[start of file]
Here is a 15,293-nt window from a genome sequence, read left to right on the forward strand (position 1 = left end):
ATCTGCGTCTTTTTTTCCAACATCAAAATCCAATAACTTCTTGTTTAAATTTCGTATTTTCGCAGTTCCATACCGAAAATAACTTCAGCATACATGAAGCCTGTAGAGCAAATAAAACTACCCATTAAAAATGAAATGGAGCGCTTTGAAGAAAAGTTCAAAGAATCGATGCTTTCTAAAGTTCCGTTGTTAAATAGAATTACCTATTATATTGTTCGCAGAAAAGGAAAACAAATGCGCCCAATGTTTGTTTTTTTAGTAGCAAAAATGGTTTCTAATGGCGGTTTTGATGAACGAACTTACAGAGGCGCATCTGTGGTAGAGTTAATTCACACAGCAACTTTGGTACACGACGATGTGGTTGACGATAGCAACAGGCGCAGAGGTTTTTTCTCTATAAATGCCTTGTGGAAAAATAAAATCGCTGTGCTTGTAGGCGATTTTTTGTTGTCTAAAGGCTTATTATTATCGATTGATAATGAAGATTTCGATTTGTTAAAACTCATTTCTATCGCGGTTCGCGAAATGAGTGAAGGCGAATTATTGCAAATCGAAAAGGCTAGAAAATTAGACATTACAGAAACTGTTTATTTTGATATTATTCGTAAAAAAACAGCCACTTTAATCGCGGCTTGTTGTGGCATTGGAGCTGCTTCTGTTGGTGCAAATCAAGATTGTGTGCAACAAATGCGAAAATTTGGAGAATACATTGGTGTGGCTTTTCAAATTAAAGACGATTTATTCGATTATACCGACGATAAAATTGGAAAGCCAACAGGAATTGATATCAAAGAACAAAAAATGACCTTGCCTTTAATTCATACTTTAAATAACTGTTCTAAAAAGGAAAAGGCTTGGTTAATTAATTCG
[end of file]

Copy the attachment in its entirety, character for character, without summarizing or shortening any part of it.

Here is a 15,293-nt window from a genome sequence, read left to right on the forward strand (position 1 = left end):
ATCTGCGTCTTTTTTTCCAACATCAAAATCCAATAACTTCTTGTTTAAATTTCGTATTTTCGCAGTTCCATACCGAAAATAACTTCAGCATACATGAAGCCTGTAGAGCAAATAAAACTACCCATTAAAAATGAAATGGAGCGCTTTGAAGAAAAGTTCAAAGAATCGATGCTTTCTAAAGTTCCGTTGTTAAATAGAATTACCTATTATATTGTTCGCAGAAAAGGAAAACAAATGCGCCCAATGTTTGTTTTTTTAGTAGCAAAAATGGTTTCTAATGGCGGTTTTGATGAACGAACTTACAGAGGCGCATCTGTGGTAGAGTTAATTCACACAGCAACTTTGGTACACGACGATGTGGTTGACGATAGCAACAGGCGCAGAGGTTTTTTCTCTATAAATGCCTTGTGGAAAAATAAAATCGCTGTGCTTGTAGGCGATTTTTTGTTGTCTAAAGGCTTATTATTATCGATTGATAATGAAGATTTCGATTTGTTAAAACTCATTTCTATCGCGGTTCGCGAAATGAGTGAAGGCGAATTATTGCAAATCGAAAAGGCTAGAAAATTAGACATTACAGAAACTGTTTATTTTGATATTATTCGTAAAAAAACAGCCACTTTAATCGCGGCTTGTTGTGGCATTGGAGCTGCTTCTGTTGGTGCAAATCAAGATTGTGTGCAACAAATGCGAAAATTTGGAGAATACATTGGTGTGGCTTTTCAAATTAAAGACGATTTATTCGATTATACCGACGATAAAATTGGAAAGCCAACAGGAATTGATATCAAAGAACAAAAAATGACCTTGCCTTTAATTCATACTTTAAATAACTGTTCTAAAAAGGAAAAGGCTTGGTTAATTAATTCG